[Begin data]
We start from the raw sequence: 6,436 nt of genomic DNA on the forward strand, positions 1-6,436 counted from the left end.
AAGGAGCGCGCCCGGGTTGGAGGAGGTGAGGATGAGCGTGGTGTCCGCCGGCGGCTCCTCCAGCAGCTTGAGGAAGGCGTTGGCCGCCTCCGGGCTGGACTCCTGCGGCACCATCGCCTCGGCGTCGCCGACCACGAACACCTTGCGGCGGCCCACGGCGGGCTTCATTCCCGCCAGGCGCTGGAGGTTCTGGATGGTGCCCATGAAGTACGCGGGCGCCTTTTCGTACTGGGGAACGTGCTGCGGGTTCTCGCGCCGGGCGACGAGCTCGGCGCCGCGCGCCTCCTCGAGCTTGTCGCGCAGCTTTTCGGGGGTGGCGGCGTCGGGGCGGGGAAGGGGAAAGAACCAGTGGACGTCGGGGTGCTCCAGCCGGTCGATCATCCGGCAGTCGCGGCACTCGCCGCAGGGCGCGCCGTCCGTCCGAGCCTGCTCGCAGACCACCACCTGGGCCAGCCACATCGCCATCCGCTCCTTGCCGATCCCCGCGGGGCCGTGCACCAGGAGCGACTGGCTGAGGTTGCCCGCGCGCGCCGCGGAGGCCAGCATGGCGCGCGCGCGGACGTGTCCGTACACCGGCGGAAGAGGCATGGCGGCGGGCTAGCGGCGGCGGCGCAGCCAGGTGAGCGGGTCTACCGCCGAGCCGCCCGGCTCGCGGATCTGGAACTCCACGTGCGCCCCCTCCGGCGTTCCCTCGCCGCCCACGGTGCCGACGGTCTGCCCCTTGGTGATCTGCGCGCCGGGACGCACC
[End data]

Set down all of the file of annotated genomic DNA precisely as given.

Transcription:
We start from the raw sequence: 6,436 nt of genomic DNA on the forward strand, positions 1-6,436 counted from the left end.
AAGGAGCGCGCCCGGGTTGGAGGAGGTGAGGATGAGCGTGGTGTCCGCCGGCGGCTCCTCCAGCAGCTTGAGGAAGGCGTTGGCCGCCTCCGGGCTGGACTCCTGCGGCACCATCGCCTCGGCGTCGCCGACCACGAACACCTTGCGGCGGCCCACGGCGGGCTTCATTCCCGCCAGGCGCTGGAGGTTCTGGATGGTGCCCATGAAGTACGCGGGCGCCTTTTCGTACTGGGGAACGTGCTGCGGGTTCTCGCGCCGGGCGACGAGCTCGGCGCCGCGCGCCTCCTCGAGCTTGTCGCGCAGCTTTTCGGGGGTGGCGGCGTCGGGGCGGGGAAGGGGAAAGAACCAGTGGACGTCGGGGTGCTCCAGCCGGTCGATCATCCGGCAGTCGCGGCACTCGCCGCAGGGCGCGCCGTCCGTCCGAGCCTGCTCGCAGACCACCACCTGGGCCAGCCACATCGCCATCCGCTCCTTGCCGATCCCCGCGGGGCCGTGCACCAGGAGCGACTGGCTGAGGTTGCCCGCGCGCGCCGCGGAGGCCAGCATGGCGCGCGCGCGGACGTGTCCGTACACCGGCGGAAGAGGCATGGCGGCGGGCTAGCGGCGGCGGCGCAGCCAGGTGAGCGGGTCTACCGCCGAGCCGCCCGGCTCGCGGATCTGGAACTCCACGTGCGCCCCCTCCGGCGTTCCCTCGCCGCCCACGGTGCCGACGGTCTGCCCCTTGGTGATCTGCGCGCCGGGACGCACC